Environmental consciousness within the sneaker space has come a long way over the past few years, with brands redefining the possibilities when it comes to sustainable practice. As consumers continue to voice their opinions on this matter, it’s meant that demand for product that’s responsibly sourced has certainly skyrocketed. Here’s what 2021 had to offer when it came to sustainable sneakers.
There are countless new schemes that brands are implementing to strive for a greener future, but one thing they all have in common is recycling. Throughout the latter half of 2020 and this year too, we’ve witnessed a heavy uptick in reused materials, there were so many in fact, that they probably deserve their own feature!
For nearly three decades, Team Swoosh have implemented what’s known as Nike Grind into their key products, using recycled waste to craft new goods. That, mixed with their Crater Foam has bred a broad range of their fan-favourite silhouettes that feature recycled components.
The Reduce, Reuse, Recycle ethos also hit the adidas and Reebok camp! Team Trefoil continued their partnership with Parley (more on that later) and adorned many of their mainstays in eco-friendly fabrics like the UltraBOOST DNA 5.0. The Stan Smith going green was talked about heaps this year, and was kitted out in 50 per cent recycled content with no virgin polyester! For the ‘Bok, their longtime Korean high-fashion partners KANGHYUK created a Classic Leather using recycled airbags.
Converse have also been making strides with their Renew initiative, also utilising Nike’s Grind tech and other recycled fabrics. New Balance didn’t let their 992 go astray, decking out a duo in what's known as Spinnex, a recycled polyester mix that contains 30 per cent textile waste. Last but not least, ASICS and retailer SVD incorporated eco-friendly elements into their recent GEL-Lyte III collaboration.
While using recycled materials is all well and good when moving toward a sustainable future, there were a few standout initiatives that caught our eye. Dubbed their most sustainably-minded performance shoe to date, the Nike Alphafly Next Nature takes elite footwear to a whole new level. Its predecessor, the Cosmic Unity, boasted a whopping 25 per cent of total recycled content by weight while the Alphafly opts for at least 50 per cent!
From adidas is their continued partnership with Parley Ocean Plastics which began way back in 2015. Since the beginning, the duo have slowly been cutting out the use of virgin polyester in the adidas-branded products and are on track to reach their goal of using only recycled polyester by 2024!
PUMA have also not fallen behind in the race toward a sustainable future, making a conscious effort and redesigning their boxes so that they require less cardboard. They’re said to be just as strong as the previous box, however they feature 95 per cent recycled cardboard. ‘If we consider that it takes about 12 trees to make a tonne of cardboard, we are saving 33,600 trees every year. That is more than the number of trees in Central Park in New York,’ said Stefan Seidel, Head of Corporate Sustainability at PUMA.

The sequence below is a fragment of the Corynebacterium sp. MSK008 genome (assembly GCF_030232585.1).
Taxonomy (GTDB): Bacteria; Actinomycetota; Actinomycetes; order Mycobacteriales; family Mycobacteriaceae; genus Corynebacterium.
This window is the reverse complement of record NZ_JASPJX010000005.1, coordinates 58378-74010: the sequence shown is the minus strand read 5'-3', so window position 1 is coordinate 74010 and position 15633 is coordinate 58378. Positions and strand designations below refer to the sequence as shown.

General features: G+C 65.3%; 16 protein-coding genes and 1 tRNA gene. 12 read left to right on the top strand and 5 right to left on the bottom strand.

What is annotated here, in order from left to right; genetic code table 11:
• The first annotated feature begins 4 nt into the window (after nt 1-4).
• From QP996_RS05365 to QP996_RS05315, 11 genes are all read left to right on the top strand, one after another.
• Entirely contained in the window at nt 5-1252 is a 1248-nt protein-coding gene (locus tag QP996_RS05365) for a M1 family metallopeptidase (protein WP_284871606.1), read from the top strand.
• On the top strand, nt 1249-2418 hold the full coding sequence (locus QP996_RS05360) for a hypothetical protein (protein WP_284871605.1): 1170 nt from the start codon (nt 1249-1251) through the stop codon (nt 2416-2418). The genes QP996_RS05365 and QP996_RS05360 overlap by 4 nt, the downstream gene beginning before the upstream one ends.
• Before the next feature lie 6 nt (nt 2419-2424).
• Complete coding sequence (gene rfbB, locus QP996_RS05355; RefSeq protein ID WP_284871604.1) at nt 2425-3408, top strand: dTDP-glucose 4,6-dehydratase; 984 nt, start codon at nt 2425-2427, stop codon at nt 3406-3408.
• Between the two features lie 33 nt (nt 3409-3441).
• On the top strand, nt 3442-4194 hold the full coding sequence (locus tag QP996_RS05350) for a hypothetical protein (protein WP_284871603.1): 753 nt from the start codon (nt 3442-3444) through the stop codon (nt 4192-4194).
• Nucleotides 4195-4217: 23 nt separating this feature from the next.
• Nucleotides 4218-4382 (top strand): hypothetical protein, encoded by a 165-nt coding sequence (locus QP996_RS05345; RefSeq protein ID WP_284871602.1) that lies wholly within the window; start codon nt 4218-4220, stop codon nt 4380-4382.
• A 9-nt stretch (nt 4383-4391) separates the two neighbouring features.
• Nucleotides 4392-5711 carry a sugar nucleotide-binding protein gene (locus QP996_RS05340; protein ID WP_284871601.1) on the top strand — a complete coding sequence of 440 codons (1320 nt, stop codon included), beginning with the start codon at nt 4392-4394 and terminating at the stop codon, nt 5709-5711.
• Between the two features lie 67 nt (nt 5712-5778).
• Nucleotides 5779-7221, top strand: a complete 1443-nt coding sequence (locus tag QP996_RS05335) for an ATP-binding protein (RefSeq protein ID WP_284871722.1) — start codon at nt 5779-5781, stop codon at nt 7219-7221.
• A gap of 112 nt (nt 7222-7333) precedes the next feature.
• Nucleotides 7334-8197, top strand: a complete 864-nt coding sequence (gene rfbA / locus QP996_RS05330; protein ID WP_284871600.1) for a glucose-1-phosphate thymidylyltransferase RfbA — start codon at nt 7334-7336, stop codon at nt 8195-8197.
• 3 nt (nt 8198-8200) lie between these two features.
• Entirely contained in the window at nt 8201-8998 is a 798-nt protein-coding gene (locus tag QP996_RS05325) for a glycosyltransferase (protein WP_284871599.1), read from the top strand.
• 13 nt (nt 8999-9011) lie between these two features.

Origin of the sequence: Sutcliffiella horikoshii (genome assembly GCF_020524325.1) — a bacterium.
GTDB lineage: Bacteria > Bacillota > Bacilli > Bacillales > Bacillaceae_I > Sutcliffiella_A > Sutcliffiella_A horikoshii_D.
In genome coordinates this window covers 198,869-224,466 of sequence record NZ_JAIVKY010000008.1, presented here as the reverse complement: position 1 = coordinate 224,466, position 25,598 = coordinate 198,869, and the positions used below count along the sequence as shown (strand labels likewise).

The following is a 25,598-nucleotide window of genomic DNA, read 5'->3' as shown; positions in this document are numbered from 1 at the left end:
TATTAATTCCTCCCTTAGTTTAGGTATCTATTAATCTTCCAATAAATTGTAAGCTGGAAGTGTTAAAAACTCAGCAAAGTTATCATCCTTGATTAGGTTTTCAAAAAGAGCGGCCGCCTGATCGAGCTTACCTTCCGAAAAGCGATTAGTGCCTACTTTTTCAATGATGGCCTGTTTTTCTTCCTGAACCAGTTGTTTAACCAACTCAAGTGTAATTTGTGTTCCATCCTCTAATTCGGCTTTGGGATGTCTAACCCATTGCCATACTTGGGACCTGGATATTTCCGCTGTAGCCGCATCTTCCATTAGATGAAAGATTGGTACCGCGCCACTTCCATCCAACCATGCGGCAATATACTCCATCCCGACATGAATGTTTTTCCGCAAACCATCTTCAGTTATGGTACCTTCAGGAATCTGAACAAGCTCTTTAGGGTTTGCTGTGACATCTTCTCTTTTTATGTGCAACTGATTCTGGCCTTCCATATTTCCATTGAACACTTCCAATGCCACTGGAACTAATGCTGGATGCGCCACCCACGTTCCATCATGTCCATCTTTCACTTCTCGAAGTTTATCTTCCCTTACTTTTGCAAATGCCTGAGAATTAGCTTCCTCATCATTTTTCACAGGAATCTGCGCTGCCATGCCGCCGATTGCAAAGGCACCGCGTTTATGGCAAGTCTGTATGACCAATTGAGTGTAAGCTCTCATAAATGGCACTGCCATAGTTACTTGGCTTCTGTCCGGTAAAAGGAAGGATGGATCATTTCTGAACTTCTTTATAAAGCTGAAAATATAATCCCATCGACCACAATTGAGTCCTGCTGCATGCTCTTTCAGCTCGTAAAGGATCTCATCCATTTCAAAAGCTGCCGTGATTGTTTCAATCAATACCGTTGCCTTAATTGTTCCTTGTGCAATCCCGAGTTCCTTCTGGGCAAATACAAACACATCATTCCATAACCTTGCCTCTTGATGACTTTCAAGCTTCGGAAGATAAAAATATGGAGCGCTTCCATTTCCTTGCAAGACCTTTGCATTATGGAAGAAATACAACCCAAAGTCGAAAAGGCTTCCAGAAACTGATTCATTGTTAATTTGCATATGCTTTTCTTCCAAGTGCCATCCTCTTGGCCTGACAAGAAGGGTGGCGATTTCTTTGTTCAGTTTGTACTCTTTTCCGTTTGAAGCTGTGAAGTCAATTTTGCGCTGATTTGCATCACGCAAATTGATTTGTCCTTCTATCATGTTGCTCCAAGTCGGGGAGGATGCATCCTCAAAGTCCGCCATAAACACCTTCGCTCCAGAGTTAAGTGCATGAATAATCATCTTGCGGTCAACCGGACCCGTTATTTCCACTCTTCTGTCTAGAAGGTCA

Materials Really Do Matter
We wanted to highlight Nike’s use of a material called AirCarbon in their mission to move toward zero carbon and zero waste. Joining forces with biotech company Newlight, they want to implement the material that they’ve been working on for the past decade. AirCarbon is constructed via oceanic microorganisms, they convert air and greenhouse gas into usable form and can be a replacement for leather or plastic.
SoCal brand Vans are also applying what they like to call ‘Eco Theory’ to some of their key silhouettes including the Authentic, Old Skool, Sk8-Hi and Slip-On. Using more-sustainable materials across the whole shoe, the uppers are now made using organic cotton and the laces are crafted from jute fibre. Coloured components are printed using a water-based ink, the insoles are made with cork and midsoles crafted from rubber sourced responsibly. Vans has promised durability thanks to their new water-based glue.
An insane material innovation from Team Trefoil and their Stan Smith silhouette has been constructed from a mushroom based material. Called Mylo, it’s made from Mycelium – a part of certain mushrooms and other funghi. It can be grown in a high-tech lab setting to maximise output in a responsible way.
Steps Toward a Greener Future
Across the board, sneaker brands are definitely becoming more sustainable, making a serious effort to keep the environment in check. Us consumers are also doing our part, copping less and demanding responsible products from all our favourite brands. If you want to up your conscious crep game, then check out our feature, The Art of Being a More Sustainable Sneakerhead.